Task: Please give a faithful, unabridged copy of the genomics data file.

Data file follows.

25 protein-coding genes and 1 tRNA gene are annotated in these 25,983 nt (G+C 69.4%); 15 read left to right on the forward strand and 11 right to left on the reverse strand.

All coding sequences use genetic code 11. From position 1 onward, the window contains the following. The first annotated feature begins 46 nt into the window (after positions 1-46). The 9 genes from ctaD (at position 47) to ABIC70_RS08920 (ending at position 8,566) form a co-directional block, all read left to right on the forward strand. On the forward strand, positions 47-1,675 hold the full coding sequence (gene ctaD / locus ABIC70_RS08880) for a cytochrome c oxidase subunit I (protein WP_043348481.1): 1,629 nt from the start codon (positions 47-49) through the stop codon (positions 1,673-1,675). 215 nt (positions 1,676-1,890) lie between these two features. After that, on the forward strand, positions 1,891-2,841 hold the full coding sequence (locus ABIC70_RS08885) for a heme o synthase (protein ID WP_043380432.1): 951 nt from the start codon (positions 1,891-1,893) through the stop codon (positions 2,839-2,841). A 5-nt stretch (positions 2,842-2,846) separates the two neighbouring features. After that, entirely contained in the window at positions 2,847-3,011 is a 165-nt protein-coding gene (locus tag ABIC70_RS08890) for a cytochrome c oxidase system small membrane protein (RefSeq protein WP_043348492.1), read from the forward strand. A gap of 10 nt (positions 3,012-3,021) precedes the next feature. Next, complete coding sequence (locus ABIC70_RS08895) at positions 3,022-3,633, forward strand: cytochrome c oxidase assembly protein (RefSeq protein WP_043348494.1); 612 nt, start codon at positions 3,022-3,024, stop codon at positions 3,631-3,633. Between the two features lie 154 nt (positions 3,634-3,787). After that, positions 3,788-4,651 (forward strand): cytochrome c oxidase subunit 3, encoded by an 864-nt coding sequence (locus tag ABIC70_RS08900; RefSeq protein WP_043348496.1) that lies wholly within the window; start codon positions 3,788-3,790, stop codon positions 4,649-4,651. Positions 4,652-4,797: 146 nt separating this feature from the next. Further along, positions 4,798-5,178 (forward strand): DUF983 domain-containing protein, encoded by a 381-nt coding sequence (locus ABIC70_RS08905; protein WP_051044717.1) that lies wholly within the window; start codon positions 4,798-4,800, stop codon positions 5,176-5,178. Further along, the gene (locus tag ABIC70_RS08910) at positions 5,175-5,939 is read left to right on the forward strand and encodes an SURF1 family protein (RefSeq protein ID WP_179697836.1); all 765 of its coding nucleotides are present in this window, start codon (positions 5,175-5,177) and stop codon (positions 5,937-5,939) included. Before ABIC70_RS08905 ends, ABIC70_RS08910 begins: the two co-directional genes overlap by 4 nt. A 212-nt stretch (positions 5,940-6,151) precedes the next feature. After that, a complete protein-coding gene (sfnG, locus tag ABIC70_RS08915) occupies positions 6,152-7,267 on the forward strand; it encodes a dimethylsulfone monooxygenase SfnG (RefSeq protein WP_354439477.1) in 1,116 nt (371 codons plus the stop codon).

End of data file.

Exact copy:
25 protein-coding genes and 1 tRNA gene are annotated in these 25,983 nt (G+C 69.4%); 15 read left to right on the forward strand and 11 right to left on the reverse strand.

All coding sequences use genetic code 11. From position 1 onward, the window contains the following. The first annotated feature begins 46 nt into the window (after positions 1-46). The 9 genes from ctaD (at position 47) to ABIC70_RS08920 (ending at position 8,566) form a co-directional block, all read left to right on the forward strand. On the forward strand, positions 47-1,675 hold the full coding sequence (gene ctaD / locus ABIC70_RS08880) for a cytochrome c oxidase subunit I (protein WP_043348481.1): 1,629 nt from the start codon (positions 47-49) through the stop codon (positions 1,673-1,675). 215 nt (positions 1,676-1,890) lie between these two features. After that, on the forward strand, positions 1,891-2,841 hold the full coding sequence (locus ABIC70_RS08885) for a heme o synthase (protein ID WP_043380432.1): 951 nt from the start codon (positions 1,891-1,893) through the stop codon (positions 2,839-2,841). A 5-nt stretch (positions 2,842-2,846) separates the two neighbouring features. After that, entirely contained in the window at positions 2,847-3,011 is a 165-nt protein-coding gene (locus tag ABIC70_RS08890) for a cytochrome c oxidase system small membrane protein (RefSeq protein WP_043348492.1), read from the forward strand. A gap of 10 nt (positions 3,012-3,021) precedes the next feature. Next, complete coding sequence (locus ABIC70_RS08895) at positions 3,022-3,633, forward strand: cytochrome c oxidase assembly protein (RefSeq protein WP_043348494.1); 612 nt, start codon at positions 3,022-3,024, stop codon at positions 3,631-3,633. Between the two features lie 154 nt (positions 3,634-3,787). After that, positions 3,788-4,651 (forward strand): cytochrome c oxidase subunit 3, encoded by an 864-nt coding sequence (locus tag ABIC70_RS08900; RefSeq protein WP_043348496.1) that lies wholly within the window; start codon positions 3,788-3,790, stop codon positions 4,649-4,651. Positions 4,652-4,797: 146 nt separating this feature from the next. Further along, positions 4,798-5,178 (forward strand): DUF983 domain-containing protein, encoded by a 381-nt coding sequence (locus ABIC70_RS08905; protein WP_051044717.1) that lies wholly within the window; start codon positions 4,798-4,800, stop codon positions 5,176-5,178. Further along, the gene (locus tag ABIC70_RS08910) at positions 5,175-5,939 is read left to right on the forward strand and encodes an SURF1 family protein (RefSeq protein ID WP_179697836.1); all 765 of its coding nucleotides are present in this window, start codon (positions 5,175-5,177) and stop codon (positions 5,937-5,939) included. Before ABIC70_RS08905 ends, ABIC70_RS08910 begins: the two co-directional genes overlap by 4 nt. A 212-nt stretch (positions 5,940-6,151) precedes the next feature. After that, a complete protein-coding gene (sfnG, locus tag ABIC70_RS08915) occupies positions 6,152-7,267 on the forward strand; it encodes a dimethylsulfone monooxygenase SfnG (RefSeq protein WP_354439477.1) in 1,116 nt (371 codons plus the stop codon).